Quentin Tarantino's World War II saga Inglourious Basterds is one of several major titles that will compete for the Cannes Film Festival's top prize.
Others include Ken Loach's Looking for Eric, starring French footballer Eric Cantona, and the latest films from Ang Lee, Pedro Almodovar and Jane Campion.
Twenty films will compete for the coveted Palme d'Or at this year's event, which runs from 13 to 24 May.
Tarantino won the Palme d'Or in 1994 with his second film Pulp Fiction.
The 46-year-old is the only American director in contention for the prize, won last year by French school drama The Class.
His latest work, in which Brad Pitt appears, tells of a group of Jewish-American soldiers sent to Germany to kill Nazis.
Loach's inclusion in this year's line-up marks the ninth time the veteran British director has been shortlisted for the Golden Palm.
The 73-year-old won the prize in 2006 with his historical Irish drama The Wind That Shook the Barley.
Former footballer Eric Cantona plays himself in Loach's Looking for Eric
Looking for Eric tells of an obsessive football fan who receives spiritual advice from the former Manchester United star, who plays himself.
Loach is joined by another British filmmaker, Andrea Arnold, whose second feature Fish Tank will also compete for Cannes' top honour.
Lee, previously shortlisted in 1997 for The Ice Storm, will return in May with Taking Woodstock, a comedy about the iconic 1969 rock festival.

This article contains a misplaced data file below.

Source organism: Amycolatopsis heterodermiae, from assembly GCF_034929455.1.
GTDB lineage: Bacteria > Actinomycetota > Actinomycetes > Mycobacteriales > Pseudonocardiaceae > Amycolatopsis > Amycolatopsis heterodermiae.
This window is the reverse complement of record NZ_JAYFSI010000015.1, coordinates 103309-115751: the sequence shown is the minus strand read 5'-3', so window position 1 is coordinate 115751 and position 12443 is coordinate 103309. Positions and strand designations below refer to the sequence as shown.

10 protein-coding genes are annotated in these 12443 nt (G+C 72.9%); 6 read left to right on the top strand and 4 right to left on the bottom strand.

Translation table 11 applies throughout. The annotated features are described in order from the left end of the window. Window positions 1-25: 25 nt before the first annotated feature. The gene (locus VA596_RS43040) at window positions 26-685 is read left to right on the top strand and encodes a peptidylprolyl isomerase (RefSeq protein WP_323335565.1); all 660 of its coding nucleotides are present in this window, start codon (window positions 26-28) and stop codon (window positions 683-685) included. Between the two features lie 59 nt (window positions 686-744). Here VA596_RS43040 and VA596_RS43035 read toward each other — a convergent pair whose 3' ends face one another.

Spanish director Almodovar, meanwhile, will present Broken Embraces, a thriller starring recent Oscar-winner Penelope Cruz.
New Zealand filmmaker Jane Campion has been shortlisted for her latest work Bright Star, about the 19th Century Romantic poet John Keats.
British actor Ben Whishaw plays the leading role, with Australian actress Abbie Cornish as Fanny Brawne, the object of Keats' affections.
Other leading filmmakers up for the Palme d'Or include Denmark's Lars von Trier, Hong Kong's Johnnie To, Austria's Michael Haneke and Argentinian-born Gaspar Noe.
French actress Isabelle Huppert heads the jury for the 62nd festival, which will launch with a screening of Pixar animation Up.
Terry Gilliam's fantasy The Imaginarium of Doctor Parnassus - the film the late Heath Ledger was working on at the time of his death - will also screen out of competition.http://news.bbc.co.uk/2/hi/entertainment/8014179.stm